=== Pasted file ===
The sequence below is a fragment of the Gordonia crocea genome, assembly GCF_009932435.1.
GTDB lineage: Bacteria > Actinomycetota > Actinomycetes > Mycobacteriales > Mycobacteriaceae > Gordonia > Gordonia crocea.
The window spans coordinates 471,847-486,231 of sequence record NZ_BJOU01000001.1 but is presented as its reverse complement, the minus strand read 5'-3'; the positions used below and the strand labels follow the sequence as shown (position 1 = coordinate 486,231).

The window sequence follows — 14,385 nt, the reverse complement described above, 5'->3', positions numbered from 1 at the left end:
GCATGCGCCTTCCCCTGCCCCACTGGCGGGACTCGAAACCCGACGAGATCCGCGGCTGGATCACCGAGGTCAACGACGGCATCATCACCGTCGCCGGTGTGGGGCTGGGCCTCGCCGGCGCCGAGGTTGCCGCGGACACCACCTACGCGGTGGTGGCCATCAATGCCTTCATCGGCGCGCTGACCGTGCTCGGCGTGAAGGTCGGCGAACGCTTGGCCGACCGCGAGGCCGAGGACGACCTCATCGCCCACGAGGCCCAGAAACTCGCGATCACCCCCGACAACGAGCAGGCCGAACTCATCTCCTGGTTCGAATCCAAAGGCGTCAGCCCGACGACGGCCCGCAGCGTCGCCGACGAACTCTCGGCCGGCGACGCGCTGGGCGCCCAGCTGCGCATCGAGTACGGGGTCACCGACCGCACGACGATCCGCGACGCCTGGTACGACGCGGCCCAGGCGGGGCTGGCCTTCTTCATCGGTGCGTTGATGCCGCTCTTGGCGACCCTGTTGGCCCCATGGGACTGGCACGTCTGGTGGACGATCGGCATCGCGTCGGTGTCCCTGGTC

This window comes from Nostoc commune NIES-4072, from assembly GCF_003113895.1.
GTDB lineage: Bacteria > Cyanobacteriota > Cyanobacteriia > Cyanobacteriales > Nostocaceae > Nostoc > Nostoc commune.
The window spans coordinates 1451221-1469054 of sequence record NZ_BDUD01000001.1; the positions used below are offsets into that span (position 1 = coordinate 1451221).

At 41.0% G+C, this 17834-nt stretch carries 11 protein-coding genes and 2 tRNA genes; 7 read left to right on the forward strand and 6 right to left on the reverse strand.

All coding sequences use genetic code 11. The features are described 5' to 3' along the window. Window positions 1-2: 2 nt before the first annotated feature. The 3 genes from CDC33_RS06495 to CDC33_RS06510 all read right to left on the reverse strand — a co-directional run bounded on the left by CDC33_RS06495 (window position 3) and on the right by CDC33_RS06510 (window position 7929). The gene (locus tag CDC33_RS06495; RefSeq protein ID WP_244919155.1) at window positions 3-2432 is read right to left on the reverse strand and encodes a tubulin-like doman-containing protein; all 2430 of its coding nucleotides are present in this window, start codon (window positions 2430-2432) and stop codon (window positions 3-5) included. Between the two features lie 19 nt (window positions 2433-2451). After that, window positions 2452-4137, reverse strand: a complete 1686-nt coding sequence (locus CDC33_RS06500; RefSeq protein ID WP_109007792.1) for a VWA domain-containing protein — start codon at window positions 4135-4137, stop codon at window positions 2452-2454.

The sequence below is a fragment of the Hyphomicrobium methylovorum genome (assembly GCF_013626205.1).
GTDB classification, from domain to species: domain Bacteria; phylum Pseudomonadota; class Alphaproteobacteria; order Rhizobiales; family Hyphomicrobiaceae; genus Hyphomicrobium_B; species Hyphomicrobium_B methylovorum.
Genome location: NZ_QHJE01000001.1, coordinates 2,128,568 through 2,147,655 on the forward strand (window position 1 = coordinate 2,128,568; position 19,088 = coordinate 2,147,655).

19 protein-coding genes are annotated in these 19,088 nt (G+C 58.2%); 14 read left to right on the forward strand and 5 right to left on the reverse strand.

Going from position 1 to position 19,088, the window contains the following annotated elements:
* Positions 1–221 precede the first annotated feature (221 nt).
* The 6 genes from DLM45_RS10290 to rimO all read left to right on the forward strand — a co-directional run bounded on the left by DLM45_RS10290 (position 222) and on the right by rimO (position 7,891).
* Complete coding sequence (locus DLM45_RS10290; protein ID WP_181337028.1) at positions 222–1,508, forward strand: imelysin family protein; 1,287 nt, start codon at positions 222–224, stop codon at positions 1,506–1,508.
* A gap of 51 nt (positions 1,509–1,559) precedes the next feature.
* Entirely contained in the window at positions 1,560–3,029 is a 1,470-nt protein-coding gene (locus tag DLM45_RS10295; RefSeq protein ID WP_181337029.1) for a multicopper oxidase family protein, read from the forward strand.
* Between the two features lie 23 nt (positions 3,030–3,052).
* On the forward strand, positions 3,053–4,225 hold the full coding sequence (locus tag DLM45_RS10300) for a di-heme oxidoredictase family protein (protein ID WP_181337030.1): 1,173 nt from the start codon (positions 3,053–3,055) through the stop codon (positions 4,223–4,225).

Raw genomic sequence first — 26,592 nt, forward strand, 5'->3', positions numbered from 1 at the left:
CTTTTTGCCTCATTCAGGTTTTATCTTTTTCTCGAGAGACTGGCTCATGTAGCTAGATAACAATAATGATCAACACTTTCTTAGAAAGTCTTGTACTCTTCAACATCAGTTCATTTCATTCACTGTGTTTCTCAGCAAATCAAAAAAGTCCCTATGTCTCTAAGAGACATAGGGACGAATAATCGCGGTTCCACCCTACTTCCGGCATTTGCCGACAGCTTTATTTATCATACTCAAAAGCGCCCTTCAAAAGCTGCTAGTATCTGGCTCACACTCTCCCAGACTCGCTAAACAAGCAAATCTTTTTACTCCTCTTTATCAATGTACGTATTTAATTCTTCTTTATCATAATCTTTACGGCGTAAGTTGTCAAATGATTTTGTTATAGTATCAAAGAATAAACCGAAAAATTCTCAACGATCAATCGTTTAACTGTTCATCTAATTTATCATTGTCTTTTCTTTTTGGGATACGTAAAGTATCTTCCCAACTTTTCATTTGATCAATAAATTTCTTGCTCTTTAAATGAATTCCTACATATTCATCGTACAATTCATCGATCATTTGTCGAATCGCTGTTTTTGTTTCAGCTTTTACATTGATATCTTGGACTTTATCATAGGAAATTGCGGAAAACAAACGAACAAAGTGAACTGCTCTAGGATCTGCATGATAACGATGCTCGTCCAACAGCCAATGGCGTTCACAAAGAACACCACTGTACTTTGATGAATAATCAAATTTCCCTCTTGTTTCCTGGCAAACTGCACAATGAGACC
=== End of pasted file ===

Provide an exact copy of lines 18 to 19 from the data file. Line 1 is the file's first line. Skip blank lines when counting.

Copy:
* Complete coding sequence (locus DLM45_RS10290; protein ID WP_181337028.1) at positions 222–1,508, forward strand: imelysin family protein; 1,287 nt, start codon at positions 222–224, stop codon at positions 1,506–1,508.
* A gap of 51 nt (positions 1,509–1,559) precedes the next feature.